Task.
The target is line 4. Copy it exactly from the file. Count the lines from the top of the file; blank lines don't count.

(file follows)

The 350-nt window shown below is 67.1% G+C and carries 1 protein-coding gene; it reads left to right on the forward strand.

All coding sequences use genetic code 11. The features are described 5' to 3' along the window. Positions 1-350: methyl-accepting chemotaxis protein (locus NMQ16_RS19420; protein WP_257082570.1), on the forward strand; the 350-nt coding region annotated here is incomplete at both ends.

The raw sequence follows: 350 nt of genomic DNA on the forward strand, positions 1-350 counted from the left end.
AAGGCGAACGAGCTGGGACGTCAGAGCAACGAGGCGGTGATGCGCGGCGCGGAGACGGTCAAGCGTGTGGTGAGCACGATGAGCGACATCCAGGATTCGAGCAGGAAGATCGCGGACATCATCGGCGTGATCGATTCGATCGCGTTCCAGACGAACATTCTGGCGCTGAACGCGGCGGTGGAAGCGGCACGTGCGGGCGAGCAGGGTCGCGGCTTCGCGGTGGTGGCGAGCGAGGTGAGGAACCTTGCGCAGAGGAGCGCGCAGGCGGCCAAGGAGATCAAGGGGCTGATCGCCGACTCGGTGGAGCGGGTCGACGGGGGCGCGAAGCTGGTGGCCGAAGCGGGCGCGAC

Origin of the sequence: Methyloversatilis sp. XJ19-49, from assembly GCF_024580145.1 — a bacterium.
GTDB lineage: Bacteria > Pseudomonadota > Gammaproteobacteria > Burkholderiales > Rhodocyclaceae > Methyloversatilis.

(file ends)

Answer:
AAGGCGAACGAGCTGGGACGTCAGAGCAACGAGGCGGTGATGCGCGGCGCGGAGACGGTCAAGCGTGTGGTGAGCACGATGAGCGACATCCAGGATTCGAGCAGGAAGATCGCGGACATCATCGGCGTGATCGATTCGATCGCGTTCCAGACGAACATTCTGGCGCTGAACGCGGCGGTGGAAGCGGCACGTGCGGGCGAGCAGGGTCGCGGCTTCGCGGTGGTGGCGAGCGAGGTGAGGAACCTTGCGCAGAGGAGCGCGCAGGCGGCCAAGGAGATCAAGGGGCTGATCGCCGACTCGGTGGAGCGGGTCGACGGGGGCGCGAAGCTGGTGGCCGAAGCGGGCGCGAC